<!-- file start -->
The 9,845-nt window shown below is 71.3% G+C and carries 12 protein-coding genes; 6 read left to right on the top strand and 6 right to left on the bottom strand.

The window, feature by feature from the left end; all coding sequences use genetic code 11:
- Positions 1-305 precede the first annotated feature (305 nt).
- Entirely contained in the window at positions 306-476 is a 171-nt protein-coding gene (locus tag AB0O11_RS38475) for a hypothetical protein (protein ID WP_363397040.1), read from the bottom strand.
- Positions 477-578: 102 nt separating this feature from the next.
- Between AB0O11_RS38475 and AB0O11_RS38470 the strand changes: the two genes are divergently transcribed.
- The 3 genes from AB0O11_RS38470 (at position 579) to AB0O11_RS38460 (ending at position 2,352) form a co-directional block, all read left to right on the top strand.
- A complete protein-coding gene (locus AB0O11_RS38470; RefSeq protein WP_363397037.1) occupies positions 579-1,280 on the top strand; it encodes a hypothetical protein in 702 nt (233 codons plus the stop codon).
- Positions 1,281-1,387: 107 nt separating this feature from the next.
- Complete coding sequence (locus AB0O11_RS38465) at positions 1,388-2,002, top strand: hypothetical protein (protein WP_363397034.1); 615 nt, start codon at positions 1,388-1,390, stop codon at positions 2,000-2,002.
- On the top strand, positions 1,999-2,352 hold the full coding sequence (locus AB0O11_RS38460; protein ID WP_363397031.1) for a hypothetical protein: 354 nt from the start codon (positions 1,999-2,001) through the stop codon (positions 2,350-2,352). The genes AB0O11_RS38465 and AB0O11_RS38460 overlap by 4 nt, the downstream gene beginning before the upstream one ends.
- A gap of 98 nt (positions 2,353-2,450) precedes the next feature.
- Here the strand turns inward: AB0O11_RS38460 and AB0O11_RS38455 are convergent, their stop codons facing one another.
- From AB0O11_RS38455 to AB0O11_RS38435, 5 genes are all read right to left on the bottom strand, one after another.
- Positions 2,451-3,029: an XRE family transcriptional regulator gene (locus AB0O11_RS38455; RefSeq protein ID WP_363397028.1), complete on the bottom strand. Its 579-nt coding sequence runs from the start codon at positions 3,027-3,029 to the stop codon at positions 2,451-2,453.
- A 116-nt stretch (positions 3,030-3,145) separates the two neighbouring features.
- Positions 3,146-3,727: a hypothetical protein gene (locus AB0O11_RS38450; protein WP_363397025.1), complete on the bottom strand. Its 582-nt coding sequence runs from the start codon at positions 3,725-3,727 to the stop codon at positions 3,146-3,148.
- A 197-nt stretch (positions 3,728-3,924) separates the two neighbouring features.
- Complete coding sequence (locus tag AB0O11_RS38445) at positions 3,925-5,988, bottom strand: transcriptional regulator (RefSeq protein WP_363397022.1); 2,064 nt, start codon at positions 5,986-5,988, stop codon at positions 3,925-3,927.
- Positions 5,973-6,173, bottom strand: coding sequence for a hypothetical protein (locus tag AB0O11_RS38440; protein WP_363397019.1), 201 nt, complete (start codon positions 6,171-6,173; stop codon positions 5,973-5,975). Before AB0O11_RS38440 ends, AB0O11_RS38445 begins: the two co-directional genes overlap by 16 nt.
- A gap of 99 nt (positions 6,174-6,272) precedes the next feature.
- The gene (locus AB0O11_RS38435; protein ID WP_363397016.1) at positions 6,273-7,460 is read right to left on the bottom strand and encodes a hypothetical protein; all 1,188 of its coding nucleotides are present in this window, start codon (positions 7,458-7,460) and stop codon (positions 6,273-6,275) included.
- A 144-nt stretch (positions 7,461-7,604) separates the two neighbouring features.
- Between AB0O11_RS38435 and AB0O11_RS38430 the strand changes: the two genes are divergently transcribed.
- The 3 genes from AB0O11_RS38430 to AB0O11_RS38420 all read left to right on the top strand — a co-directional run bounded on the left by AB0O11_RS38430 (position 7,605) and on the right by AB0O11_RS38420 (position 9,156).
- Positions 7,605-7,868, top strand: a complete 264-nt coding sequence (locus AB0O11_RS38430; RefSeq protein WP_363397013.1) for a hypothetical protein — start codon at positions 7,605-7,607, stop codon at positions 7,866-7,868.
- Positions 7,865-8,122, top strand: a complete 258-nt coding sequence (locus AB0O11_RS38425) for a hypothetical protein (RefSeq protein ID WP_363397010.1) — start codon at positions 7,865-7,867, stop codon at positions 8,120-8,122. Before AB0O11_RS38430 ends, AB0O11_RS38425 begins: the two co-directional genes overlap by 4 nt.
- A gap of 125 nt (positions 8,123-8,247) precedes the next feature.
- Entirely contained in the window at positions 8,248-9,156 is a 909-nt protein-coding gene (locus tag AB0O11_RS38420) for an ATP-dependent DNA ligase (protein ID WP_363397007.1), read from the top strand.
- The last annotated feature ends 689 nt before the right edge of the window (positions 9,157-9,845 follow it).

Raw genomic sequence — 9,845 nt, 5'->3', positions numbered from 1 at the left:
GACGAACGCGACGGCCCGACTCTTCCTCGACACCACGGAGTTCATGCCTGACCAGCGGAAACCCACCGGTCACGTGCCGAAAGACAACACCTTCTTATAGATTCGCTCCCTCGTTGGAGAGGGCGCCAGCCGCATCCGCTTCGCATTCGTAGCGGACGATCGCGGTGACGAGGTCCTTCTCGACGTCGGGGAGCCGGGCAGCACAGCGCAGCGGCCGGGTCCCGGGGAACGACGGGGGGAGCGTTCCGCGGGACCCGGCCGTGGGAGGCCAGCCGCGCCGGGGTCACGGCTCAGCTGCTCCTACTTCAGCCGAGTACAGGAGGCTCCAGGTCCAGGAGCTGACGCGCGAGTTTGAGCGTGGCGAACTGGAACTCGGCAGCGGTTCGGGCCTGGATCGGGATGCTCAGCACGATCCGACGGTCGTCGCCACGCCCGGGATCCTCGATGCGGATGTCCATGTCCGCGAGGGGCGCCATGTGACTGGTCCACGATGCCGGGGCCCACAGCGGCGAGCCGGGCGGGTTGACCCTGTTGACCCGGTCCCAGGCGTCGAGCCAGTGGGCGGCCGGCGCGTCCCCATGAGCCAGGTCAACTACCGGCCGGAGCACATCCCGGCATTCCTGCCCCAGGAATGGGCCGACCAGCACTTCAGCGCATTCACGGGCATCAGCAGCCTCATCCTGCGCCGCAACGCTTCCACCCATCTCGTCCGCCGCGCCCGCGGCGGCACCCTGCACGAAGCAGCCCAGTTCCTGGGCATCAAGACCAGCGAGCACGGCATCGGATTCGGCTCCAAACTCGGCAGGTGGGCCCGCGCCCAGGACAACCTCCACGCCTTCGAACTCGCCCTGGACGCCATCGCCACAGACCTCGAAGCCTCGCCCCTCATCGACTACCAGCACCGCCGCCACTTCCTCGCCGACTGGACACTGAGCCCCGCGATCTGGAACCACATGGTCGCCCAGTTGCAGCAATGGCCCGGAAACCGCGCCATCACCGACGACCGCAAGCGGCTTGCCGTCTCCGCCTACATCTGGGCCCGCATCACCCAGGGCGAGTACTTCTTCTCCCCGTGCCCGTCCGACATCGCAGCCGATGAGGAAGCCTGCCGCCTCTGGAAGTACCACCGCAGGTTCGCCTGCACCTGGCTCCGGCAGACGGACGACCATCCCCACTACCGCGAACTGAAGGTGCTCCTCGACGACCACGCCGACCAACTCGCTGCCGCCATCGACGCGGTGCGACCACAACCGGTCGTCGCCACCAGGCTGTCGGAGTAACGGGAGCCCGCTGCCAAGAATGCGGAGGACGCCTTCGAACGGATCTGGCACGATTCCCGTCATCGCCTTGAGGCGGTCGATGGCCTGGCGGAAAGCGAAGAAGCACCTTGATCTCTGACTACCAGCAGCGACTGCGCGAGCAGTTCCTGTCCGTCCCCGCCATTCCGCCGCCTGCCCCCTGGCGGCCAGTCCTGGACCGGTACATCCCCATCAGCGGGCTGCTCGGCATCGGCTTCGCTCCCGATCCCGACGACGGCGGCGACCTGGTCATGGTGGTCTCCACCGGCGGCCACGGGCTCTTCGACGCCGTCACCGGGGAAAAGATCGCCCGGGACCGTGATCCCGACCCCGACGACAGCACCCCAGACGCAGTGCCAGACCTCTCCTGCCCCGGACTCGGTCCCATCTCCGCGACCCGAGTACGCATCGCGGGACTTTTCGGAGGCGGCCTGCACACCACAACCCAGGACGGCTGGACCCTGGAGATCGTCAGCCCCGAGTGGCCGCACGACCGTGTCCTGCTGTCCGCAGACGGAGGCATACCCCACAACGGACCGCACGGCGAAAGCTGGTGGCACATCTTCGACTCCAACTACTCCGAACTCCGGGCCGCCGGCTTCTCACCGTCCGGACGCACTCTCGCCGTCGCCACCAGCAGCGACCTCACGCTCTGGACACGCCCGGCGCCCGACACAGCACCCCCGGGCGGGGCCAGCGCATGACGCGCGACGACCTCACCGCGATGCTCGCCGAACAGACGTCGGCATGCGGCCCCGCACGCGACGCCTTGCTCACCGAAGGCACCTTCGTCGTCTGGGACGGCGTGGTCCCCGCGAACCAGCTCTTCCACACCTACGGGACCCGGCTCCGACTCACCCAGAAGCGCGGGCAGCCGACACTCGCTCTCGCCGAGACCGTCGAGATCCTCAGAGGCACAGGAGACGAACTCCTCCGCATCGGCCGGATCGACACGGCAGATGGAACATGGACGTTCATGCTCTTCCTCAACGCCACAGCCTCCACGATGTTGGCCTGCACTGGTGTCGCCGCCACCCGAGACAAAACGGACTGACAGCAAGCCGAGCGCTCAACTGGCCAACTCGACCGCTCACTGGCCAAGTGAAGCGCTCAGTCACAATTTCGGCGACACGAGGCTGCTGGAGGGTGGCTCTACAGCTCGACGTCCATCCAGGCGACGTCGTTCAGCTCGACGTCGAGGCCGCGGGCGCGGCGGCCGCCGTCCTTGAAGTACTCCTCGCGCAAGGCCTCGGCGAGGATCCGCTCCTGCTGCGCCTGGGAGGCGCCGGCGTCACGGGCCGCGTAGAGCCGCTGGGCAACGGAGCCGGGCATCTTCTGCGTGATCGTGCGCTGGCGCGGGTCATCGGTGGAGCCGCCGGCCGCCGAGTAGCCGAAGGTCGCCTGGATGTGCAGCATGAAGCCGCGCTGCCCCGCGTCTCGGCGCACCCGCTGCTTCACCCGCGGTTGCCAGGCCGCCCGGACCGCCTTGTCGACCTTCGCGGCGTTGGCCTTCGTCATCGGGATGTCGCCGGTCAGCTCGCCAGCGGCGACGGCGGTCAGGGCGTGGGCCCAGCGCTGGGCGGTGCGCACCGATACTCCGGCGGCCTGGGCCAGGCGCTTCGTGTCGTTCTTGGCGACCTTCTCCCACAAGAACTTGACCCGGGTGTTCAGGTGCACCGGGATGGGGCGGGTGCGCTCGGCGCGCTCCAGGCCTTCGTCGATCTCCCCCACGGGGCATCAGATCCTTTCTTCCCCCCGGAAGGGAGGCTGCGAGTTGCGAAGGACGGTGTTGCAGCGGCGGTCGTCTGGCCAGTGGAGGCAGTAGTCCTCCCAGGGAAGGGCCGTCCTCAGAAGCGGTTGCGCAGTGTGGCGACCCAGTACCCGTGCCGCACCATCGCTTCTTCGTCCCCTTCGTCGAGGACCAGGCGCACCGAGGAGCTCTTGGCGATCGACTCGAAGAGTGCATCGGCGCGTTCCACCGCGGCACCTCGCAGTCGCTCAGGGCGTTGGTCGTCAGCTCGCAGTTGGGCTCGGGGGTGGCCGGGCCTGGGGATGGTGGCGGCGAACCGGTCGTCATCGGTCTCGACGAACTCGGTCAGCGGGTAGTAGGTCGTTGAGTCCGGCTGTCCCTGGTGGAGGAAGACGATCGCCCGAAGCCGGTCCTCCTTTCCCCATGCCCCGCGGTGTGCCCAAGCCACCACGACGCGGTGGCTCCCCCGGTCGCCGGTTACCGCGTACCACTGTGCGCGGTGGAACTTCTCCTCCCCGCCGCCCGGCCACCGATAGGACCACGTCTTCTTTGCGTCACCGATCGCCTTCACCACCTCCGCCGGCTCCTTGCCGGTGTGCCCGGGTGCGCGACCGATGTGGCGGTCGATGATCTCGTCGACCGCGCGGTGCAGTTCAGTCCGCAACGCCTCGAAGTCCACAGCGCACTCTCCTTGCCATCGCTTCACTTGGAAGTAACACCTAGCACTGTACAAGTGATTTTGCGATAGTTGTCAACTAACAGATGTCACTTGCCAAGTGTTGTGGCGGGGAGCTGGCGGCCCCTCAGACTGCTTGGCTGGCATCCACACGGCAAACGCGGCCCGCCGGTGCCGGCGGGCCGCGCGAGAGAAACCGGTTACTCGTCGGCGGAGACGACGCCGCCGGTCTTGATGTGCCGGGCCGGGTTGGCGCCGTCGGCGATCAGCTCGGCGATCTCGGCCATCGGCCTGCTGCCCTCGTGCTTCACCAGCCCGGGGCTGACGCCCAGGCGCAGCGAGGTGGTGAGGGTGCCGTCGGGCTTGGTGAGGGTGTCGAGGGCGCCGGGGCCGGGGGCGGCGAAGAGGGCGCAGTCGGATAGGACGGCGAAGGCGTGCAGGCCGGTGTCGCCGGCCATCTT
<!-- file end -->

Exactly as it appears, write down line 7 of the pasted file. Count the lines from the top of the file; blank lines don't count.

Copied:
- The 3 genes from AB0O11_RS38470 (at position 579) to AB0O11_RS38460 (ending at position 2,352) form a co-directional block, all read left to right on the top strand.